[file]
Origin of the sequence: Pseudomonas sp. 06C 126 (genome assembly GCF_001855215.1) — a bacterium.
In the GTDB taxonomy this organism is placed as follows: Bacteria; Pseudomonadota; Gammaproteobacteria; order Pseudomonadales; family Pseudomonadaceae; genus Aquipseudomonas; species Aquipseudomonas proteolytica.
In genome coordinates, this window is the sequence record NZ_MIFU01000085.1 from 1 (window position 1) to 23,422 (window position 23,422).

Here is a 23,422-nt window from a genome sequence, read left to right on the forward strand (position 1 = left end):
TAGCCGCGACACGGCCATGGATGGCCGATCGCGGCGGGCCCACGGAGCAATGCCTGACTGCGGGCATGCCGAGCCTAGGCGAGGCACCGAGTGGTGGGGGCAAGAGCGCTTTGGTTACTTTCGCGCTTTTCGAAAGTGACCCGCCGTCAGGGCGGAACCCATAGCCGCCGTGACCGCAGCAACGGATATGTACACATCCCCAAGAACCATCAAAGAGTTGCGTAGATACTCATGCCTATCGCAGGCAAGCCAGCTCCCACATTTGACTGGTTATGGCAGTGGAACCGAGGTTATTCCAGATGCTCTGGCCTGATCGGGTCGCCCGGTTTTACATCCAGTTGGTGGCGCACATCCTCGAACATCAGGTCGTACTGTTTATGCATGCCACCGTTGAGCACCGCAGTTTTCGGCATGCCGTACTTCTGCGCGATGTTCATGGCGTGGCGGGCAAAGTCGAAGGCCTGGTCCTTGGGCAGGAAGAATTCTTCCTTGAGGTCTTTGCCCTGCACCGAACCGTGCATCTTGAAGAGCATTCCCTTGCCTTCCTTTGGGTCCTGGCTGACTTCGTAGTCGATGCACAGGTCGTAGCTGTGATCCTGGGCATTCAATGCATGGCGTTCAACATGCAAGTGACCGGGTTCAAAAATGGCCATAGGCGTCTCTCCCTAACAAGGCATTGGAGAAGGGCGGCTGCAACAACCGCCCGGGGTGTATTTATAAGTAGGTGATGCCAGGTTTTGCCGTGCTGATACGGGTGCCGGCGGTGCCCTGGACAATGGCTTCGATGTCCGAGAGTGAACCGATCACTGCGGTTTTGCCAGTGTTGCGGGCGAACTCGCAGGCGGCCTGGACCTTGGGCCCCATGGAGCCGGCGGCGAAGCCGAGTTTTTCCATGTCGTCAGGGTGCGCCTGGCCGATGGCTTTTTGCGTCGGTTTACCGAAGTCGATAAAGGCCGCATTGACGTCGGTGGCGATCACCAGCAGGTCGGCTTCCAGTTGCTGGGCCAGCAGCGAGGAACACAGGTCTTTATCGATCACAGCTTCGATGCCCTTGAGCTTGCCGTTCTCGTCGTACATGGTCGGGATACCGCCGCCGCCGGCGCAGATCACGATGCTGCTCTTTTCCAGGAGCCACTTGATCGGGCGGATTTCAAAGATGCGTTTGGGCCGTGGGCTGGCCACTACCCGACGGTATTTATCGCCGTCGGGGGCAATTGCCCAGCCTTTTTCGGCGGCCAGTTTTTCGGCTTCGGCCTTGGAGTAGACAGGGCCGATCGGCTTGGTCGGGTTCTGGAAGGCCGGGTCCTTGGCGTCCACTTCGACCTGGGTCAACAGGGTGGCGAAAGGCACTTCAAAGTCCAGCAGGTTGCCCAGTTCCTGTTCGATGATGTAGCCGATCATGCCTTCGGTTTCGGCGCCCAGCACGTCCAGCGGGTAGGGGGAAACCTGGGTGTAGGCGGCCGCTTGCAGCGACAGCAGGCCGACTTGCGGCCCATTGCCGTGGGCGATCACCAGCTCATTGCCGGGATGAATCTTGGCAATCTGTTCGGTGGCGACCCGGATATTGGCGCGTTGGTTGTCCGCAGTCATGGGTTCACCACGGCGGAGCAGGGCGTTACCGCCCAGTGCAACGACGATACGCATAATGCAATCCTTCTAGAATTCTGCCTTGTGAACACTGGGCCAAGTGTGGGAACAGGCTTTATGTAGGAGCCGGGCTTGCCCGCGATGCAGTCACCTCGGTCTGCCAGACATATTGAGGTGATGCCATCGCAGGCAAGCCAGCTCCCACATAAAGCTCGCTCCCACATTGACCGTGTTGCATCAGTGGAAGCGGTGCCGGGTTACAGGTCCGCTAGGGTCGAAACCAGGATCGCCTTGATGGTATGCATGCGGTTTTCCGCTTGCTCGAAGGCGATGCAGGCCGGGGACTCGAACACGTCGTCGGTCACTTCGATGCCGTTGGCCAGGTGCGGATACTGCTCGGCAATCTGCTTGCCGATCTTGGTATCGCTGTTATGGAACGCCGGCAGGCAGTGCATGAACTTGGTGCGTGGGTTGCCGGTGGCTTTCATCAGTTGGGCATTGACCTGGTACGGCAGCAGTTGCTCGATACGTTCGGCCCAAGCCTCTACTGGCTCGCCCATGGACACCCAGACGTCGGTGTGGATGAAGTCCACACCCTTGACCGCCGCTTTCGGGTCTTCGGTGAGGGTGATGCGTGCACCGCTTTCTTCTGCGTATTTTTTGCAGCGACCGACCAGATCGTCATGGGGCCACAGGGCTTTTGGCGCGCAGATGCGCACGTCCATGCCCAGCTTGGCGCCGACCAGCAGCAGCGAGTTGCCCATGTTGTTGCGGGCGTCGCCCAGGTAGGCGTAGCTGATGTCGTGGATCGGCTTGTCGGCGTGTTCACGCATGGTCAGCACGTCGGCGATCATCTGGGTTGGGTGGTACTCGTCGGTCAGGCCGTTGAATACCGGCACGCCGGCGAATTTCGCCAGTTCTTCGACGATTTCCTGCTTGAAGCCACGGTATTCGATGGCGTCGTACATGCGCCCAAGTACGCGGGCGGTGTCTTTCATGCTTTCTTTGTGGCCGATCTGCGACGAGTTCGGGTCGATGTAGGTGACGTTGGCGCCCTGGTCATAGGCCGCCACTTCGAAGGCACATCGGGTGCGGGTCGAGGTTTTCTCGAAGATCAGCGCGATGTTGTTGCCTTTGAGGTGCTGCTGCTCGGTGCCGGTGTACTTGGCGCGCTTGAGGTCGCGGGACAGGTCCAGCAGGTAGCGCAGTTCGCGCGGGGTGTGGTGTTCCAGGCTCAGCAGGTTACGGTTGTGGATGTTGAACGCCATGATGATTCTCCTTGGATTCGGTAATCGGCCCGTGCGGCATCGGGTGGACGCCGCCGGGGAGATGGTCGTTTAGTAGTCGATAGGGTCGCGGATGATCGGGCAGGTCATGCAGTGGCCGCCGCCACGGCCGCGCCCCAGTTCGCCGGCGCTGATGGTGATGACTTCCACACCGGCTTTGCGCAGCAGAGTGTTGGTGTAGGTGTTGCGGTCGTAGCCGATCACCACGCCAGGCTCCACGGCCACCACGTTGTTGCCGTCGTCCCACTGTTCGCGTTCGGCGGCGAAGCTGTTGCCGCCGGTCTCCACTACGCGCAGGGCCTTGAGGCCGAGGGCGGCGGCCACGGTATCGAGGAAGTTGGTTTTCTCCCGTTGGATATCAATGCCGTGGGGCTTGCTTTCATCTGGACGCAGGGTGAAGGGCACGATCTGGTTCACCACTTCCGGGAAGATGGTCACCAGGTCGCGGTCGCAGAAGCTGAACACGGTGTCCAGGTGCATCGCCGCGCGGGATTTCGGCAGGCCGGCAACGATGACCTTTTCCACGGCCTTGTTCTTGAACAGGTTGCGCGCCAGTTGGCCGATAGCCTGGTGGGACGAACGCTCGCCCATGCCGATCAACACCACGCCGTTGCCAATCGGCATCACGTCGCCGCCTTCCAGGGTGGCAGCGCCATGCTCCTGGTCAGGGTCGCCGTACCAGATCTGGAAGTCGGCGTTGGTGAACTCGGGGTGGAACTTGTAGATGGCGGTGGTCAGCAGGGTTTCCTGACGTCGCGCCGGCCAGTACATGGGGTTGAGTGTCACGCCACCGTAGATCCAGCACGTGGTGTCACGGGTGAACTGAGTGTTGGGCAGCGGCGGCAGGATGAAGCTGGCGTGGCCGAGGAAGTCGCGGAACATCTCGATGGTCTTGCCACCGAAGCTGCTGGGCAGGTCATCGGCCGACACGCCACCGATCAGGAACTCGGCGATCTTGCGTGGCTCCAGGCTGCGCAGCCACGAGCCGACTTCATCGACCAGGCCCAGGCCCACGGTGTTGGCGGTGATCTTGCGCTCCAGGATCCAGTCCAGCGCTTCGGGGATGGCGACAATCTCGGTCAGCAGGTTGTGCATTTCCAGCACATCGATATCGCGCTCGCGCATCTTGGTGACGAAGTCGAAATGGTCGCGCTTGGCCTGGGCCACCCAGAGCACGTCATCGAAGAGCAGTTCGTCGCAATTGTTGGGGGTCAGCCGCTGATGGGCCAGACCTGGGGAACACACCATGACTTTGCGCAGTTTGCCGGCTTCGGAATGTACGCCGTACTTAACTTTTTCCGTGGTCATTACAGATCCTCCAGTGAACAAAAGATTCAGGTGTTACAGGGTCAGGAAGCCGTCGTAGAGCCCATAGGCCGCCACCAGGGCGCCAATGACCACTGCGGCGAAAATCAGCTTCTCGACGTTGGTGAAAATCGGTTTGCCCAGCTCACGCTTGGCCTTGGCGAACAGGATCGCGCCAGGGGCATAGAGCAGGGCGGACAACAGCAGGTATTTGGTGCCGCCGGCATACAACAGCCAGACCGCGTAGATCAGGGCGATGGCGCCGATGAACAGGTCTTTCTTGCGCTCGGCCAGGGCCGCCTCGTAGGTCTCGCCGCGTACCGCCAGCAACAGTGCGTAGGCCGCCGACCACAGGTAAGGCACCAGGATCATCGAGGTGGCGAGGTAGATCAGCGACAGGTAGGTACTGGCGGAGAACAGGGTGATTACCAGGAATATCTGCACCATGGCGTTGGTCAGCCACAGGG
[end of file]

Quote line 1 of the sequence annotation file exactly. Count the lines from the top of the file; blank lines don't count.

Origin of the sequence: Pseudomonas sp. 06C 126 (genome assembly GCF_001855215.1) — a bacterium.